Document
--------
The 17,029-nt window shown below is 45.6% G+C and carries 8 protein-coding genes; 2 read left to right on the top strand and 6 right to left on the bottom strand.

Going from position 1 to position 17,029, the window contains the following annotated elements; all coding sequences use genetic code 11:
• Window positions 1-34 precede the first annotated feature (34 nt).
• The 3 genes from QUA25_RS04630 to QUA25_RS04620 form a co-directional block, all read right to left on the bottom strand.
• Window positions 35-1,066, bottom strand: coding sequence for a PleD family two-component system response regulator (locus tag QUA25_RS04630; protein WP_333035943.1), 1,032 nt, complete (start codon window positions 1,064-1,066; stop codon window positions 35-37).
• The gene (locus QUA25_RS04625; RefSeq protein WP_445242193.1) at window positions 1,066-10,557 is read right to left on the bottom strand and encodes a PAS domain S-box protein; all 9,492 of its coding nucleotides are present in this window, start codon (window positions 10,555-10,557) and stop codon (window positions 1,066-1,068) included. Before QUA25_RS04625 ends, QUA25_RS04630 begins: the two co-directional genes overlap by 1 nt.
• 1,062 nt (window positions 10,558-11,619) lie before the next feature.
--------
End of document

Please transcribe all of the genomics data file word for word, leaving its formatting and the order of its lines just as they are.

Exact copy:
The 17,029-nt window shown below is 45.6% G+C and carries 8 protein-coding genes; 2 read left to right on the top strand and 6 right to left on the bottom strand.

Going from position 1 to position 17,029, the window contains the following annotated elements; all coding sequences use genetic code 11:
• Window positions 1-34 precede the first annotated feature (34 nt).
• The 3 genes from QUA25_RS04630 to QUA25_RS04620 form a co-directional block, all read right to left on the bottom strand.
• Window positions 35-1,066, bottom strand: coding sequence for a PleD family two-component system response regulator (locus tag QUA25_RS04630; protein WP_333035943.1), 1,032 nt, complete (start codon window positions 1,064-1,066; stop codon window positions 35-37).
• The gene (locus QUA25_RS04625; RefSeq protein WP_445242193.1) at window positions 1,066-10,557 is read right to left on the bottom strand and encodes a PAS domain S-box protein; all 9,492 of its coding nucleotides are present in this window, start codon (window positions 10,555-10,557) and stop codon (window positions 1,066-1,068) included. Before QUA25_RS04625 ends, QUA25_RS04630 begins: the two co-directional genes overlap by 1 nt.
• 1,062 nt (window positions 10,558-11,619) lie before the next feature.